Charitable gifts of cash may be deducted up to 50% of a donor’s “contribution base,” which is basically the taxpayer’s adjusted gross income (AGI). Qualified gifts of appreciated property are subject to a lower limit—up to 30% of AGI. In both cases, deduction amounts exceeding these limitations may be carried forward for use in future years, up to a maximum of five.
When combining gifts of cash and appreciated property, the overall limitation is 50% of AGI each year with cash gifts applied first, including any “carryover” from prior years.
In recent years, another limitation on itemized deductions has begun to affect a growing number of taxpayers and has had a chilling impact on some contribution decisions— even when the limitation would have no negative impact on the gift under consideration. The limitation referred to is one on total itemized deductions taken by relatively high-income taxpayers. Such taxpayers are subject to a phase-out of the benefit of their itemized deductions over a certain level. While the bark of this limitation is usually worse than its bite, it may serve to discourage contributors if they are not properly informed regarding the true impact of the limitation.
How it works
If AGI exceeds a certain inflation-adjusted level—approximately $130,000 for married couples—they are required to reduce their itemized deductions by an amount equal to 3% of AGI in excess of the threshold amount. For example, if a taxpayer’s AGI is $50,000 over the applicable threshold amount, the taxpayer must reduce itemized deductions by $1,500 ($50,000 x 3%). To determine the after-tax cost of the reduction, the individual’s income tax rate must be considered. For maximum rate taxpayers, the reduction in the previous example results in a lost tax benefit of $600 ($1,500 x 40%).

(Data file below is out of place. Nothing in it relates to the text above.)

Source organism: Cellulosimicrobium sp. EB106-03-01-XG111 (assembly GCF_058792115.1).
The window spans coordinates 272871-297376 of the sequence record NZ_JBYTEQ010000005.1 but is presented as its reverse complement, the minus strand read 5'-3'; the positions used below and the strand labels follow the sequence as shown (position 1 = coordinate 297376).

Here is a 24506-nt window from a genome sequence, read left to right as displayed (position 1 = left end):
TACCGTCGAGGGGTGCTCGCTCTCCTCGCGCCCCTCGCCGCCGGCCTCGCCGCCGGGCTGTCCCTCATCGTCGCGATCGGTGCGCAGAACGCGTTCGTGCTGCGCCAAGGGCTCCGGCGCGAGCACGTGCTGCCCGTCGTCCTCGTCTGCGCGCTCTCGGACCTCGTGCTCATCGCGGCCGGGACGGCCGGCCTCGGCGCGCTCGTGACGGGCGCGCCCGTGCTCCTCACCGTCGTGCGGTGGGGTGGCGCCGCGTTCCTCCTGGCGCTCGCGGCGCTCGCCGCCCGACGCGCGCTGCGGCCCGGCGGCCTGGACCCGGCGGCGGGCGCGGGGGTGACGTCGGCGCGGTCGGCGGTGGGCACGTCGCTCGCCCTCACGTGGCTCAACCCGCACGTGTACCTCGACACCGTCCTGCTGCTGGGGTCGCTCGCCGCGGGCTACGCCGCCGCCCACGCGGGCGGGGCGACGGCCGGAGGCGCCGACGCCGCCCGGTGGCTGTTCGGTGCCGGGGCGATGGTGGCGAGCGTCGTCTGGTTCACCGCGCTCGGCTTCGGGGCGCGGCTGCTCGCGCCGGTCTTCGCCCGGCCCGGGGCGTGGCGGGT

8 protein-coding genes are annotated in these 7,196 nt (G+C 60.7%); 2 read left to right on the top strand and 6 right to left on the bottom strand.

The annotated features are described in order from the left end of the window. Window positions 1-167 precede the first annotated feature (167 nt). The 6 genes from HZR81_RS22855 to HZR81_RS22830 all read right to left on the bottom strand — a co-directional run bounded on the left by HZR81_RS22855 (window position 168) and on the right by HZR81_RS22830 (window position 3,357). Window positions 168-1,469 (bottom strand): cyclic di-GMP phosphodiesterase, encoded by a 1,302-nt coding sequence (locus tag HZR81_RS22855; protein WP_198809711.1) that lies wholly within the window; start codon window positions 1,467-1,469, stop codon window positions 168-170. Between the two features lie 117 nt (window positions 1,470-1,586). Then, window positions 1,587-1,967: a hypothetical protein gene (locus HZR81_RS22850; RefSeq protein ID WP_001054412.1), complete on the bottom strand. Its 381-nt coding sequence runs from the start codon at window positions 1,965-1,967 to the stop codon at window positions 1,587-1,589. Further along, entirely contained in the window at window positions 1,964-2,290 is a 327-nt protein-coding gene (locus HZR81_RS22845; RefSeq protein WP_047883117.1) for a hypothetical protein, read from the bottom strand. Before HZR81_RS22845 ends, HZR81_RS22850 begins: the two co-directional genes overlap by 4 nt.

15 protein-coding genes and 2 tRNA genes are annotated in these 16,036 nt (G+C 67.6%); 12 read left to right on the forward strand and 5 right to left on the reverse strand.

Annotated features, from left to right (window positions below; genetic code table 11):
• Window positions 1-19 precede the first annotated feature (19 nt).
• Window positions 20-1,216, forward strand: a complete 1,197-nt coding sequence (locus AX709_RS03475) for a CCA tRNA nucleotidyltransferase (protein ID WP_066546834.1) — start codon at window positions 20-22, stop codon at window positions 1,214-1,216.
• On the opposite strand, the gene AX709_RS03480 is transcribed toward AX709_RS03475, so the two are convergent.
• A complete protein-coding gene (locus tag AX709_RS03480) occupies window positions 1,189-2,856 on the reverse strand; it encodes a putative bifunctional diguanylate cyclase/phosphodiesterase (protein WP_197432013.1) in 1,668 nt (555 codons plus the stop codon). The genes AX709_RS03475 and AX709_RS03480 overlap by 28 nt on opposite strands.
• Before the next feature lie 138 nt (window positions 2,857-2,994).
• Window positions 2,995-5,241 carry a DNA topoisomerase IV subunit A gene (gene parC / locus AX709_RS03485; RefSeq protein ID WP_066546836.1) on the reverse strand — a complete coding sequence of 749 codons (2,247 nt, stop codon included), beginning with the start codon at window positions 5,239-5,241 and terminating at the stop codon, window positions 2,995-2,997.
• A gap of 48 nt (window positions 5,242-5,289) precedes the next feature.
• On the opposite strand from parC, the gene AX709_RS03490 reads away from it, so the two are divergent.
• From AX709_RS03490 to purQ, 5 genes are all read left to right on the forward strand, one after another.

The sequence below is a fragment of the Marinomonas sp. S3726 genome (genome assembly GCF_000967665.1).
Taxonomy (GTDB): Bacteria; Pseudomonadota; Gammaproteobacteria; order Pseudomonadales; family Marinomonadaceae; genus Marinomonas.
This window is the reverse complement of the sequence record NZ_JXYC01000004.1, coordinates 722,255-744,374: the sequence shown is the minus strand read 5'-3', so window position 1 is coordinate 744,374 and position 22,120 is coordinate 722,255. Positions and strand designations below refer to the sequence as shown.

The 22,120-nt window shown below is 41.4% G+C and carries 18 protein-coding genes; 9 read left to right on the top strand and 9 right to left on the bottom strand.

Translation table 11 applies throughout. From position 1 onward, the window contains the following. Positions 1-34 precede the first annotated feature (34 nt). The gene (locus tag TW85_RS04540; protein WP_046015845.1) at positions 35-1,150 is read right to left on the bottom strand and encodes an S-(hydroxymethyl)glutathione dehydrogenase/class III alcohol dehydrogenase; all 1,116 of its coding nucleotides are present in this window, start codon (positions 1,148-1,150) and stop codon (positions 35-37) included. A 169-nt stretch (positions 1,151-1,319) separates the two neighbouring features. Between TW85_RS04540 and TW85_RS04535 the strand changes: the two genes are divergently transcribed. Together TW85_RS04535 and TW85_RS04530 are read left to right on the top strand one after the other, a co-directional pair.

Limited impact on gifts
As a practical matter, this limit affects few charitable gifts. Since the timing and form of charitable gifts are within the control of the donor, the reduction would logically impact those deductions that are not within the donor’s control, such as mortgage interest, property, and other taxes.
If a gift were not made in a given year, the reduction would still apply to these “first-in” or non-voluntary itemized deductions. Therefore, a donor who makes a special gift will receive an additional deduction for his/her gift at the margin, which is in turn fully deductible while subject to the limits mentioned above.
Unfortunately, many potential donors and their advisors have only passing familiarity with the application of this limitation and, therefore, may erroneously assume a negative impact on the donor’s situation. The best way to avoid losing gifts unnecessarily is to familiarize yourself with these provisions and be prepared to deal with potential objections on a case by case basis. Keeping donors completely and accurately informed will be the key.